Thank You eBook Readers!

An Illustration from AustenNow that was a cool Valentine’s Day weekend! The publisher of my novel A Jane Austen Daydream (Madison Street Publishing) had it as a free eBook for two days on Amazon. Over the weekend, I was able to see my novel top a few genre lists on Amazon and almost break the top 100. Wow!

If you are one of the many that grabbed a copy of my book, I would first like to say “thank you.” I hope you like it! The second thing I would like to add is… well…

See, to make it in this very congested world of writing there are primarily three possible paths to success for today’s authors. The first is sheer luck; the second is you know someone (agent, publisher, etc.); and the third is word of mouth. I am aiming for the third option. So if you downloaded a free copy of my book, and enjoyed it, would you help?

Here are some easy options that you might consider:

  • Write a review of it on GoodReads or Amazon.
  • Tell a friend.
  • Gift it to someone.
  • Choose it for your book club.
  • Write about it on your blog, or review it on the site.
  • Share it on Twitter or Facebook.
  • Recommend it to your local library or bookstore for stocking on their shelves.

And those are just the quickest and easiest options I came up with off of the top of my head. You might have a better option I might not have considered. Whatever the case, I would love for more readers to find my novel.

Again, thank you for making my Valentine’s Day so memorable (like this moment below). Memorable moment

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Something romantic for Valentine’s Day? A Jane Austen Daydream is a FREE eBook for a limited time!

A Jane Austen Daydream

“Scott Southard’s Jane is a delightful creature.” -Austenprose.com

This February 14th and 15th A Jane Austen Daydream is available as a FREE eBook! You can find it on amazon.com here (http://amzn.com/B00CH3HQUU). Grab your copy now!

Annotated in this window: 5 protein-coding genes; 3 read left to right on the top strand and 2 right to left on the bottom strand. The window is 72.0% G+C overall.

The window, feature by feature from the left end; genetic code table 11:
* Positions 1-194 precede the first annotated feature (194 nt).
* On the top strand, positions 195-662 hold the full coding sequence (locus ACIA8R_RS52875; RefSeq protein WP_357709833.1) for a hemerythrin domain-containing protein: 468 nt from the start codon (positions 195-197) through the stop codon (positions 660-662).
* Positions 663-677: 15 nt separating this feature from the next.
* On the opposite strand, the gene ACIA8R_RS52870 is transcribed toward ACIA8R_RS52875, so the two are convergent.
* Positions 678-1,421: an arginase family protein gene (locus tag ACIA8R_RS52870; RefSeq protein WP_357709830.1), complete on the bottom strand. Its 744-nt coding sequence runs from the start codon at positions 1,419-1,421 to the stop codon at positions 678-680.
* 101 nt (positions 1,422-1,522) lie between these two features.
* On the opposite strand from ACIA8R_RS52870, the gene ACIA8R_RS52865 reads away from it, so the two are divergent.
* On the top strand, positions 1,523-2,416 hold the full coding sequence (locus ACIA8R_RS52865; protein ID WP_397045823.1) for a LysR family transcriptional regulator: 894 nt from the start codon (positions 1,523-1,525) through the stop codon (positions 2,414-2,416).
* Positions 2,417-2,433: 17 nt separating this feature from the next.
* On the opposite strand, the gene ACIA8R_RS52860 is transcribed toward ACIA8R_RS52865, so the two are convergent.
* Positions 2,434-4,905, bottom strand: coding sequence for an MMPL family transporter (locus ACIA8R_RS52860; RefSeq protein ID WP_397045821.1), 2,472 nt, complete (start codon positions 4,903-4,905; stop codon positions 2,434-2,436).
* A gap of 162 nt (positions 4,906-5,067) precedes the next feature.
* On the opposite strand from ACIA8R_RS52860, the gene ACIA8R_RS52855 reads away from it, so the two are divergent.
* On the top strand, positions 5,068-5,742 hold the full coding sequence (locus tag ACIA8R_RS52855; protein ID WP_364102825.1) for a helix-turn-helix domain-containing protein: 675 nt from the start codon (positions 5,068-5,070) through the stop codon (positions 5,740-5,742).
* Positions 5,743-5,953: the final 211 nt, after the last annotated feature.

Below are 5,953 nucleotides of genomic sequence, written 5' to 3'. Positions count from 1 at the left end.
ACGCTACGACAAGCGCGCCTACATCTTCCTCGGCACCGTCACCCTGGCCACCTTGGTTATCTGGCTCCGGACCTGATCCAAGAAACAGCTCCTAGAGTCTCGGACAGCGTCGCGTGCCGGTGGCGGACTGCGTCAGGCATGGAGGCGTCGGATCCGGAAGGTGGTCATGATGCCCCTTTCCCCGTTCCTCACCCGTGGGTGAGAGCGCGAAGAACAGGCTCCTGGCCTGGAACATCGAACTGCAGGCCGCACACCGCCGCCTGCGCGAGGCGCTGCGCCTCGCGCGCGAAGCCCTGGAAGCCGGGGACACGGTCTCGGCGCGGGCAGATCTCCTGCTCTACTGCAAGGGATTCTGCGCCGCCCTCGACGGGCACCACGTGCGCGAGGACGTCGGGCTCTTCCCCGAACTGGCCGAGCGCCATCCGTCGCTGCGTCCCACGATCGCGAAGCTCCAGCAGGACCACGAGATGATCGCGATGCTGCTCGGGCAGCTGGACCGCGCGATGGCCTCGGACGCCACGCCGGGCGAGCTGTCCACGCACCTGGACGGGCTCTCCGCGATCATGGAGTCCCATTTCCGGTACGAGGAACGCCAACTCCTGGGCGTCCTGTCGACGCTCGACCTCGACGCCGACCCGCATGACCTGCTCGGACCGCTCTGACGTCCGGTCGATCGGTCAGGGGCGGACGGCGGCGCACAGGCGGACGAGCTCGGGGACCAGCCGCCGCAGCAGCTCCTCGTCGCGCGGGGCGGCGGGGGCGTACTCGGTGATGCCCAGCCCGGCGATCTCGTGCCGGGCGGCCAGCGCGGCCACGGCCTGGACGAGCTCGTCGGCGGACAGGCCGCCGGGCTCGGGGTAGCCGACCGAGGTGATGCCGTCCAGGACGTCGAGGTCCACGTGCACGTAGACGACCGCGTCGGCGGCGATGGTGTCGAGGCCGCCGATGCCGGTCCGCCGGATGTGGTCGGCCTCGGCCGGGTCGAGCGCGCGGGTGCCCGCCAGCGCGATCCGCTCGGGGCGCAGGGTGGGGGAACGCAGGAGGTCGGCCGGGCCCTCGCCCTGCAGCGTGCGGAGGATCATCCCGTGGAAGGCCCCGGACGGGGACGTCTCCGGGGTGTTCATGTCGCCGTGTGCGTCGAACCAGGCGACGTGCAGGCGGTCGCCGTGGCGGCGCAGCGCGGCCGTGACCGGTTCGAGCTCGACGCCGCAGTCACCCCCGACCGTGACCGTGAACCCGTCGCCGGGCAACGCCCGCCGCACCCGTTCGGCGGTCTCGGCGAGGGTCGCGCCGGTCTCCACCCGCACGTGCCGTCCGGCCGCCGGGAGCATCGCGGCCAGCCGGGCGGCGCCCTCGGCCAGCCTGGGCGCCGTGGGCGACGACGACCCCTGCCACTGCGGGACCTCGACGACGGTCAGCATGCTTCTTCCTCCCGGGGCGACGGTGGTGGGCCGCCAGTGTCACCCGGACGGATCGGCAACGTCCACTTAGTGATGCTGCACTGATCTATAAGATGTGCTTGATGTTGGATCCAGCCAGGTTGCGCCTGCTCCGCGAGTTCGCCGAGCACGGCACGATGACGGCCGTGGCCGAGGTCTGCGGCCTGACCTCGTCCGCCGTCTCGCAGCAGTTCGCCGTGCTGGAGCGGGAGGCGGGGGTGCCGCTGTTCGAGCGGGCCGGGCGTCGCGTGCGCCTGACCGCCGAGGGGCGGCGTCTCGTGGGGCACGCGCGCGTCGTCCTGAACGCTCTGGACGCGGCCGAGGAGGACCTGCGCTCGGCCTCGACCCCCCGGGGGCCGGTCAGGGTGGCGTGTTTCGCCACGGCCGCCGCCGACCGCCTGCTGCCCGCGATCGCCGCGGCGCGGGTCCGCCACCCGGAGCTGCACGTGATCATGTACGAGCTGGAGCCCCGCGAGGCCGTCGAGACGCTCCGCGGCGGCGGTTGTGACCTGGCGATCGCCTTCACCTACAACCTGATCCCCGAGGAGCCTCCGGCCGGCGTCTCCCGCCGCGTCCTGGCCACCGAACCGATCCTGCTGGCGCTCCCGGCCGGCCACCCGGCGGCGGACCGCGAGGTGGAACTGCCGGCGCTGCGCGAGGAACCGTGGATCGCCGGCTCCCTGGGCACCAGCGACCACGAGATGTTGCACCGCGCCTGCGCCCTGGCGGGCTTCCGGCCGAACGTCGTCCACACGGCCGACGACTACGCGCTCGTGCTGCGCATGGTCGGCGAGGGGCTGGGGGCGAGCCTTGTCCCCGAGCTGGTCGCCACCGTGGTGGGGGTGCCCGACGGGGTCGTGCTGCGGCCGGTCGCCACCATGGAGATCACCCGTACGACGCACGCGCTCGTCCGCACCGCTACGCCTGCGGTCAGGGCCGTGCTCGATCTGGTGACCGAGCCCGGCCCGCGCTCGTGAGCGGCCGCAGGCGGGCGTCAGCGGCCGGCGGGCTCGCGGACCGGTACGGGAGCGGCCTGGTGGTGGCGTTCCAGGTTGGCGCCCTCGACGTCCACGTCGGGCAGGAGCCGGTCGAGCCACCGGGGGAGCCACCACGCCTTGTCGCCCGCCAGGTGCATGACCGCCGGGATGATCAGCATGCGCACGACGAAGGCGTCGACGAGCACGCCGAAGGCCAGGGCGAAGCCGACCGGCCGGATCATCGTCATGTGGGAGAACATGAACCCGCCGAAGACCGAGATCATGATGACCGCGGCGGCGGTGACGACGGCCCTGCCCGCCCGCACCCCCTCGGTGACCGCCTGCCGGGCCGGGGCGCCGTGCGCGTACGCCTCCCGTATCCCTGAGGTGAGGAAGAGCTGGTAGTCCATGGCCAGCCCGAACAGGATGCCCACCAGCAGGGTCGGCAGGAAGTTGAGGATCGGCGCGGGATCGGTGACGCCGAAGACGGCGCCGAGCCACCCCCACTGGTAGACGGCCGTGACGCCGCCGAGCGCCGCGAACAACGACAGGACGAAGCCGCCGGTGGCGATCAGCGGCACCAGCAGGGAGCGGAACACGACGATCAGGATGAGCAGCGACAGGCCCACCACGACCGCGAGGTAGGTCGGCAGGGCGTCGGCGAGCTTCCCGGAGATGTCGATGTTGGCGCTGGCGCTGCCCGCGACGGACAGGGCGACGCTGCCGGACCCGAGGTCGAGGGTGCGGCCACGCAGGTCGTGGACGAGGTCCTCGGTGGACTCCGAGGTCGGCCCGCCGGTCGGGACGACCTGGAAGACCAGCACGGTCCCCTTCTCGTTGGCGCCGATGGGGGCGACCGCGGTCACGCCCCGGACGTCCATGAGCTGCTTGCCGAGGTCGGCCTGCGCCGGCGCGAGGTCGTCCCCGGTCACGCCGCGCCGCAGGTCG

“…quick paced novel unlike any you can ever have read, which injects new ideas and possibilities into the world of Jane Austen.” -The Jane Austen Centre

All her heroines find love in the end–but is there love waiting for Jane?

Jane Austen spends her days writing and matchmaking in the small countryside village of Steventon, until a ball at Godmersham Park propels her into a new world where she yearns for a romance of her own. But whether her heart will settle on a young lawyer, a clever Reverend, a wealthy childhood friend, or a mysterious stranger is anyone’s guess.

Written in the style of Jane herself, this novel ponders the question faced by many devoted readers over the years–did she ever find love? Weaving fact with fiction, it re-imagines her life, using her own stories to fill in the gaps left by history and showing that all of us–to a greater or lesser degree–are head over heels for Jane.

A Jane Austen Daydream is published by Madison Street Publishing. You can learn more about the work, read reviews, and read excerpts via this page for the book.

“…Lovely, thought-provoking novel. Fans of Austen will adore this book.” – Lori Nelson Spielman, author of The Life List

This Writing Guy’s 9 Romantic Movie Recommendations

I’ve always found romantic films, and especially romantic-comedies,  to be the weakest of the movie genres. It’s formulaic, it is ridiculous many times, and usually inconceivable that one character would actually be interested in the other (Because, let’s be honest, in every romantic film one of the leads is a jerk that doesn’t really deserve the attention of the other).

When I first started writing screenplays, I really wanted to fix this genre; expose it for all its weaknesses. I created a serious romantic comedy, a silly romantic comedy, an experimental romantic comedy, and even a musical romantic comedy. Suffice to say, none of them got made, so they are now all enjoying a very nice home on a burned CD someplace in my house. Was it because I wanted to avoid all the formula gimmicks that they met their demise? For example, the chase at the end to prove the love, the annoying supporting characters (Don’t get me started on Love Actually and the mind-blowingly dumb storyline of the waiter that comes to America looking for love), etc. Who knows?

Well, I could go on and on and speculate on why they are still around (Let’s all agree on a lack of dumb luck they are still only on paper), but instead here are my favorite films about love.

There is not one Nora Ephron film listed… Not a one. Oh, and no reference to Titanic either (I mean, she seriously dropped him like a load of potatoes the second he died in the cold water, didn’t she?). Continue reading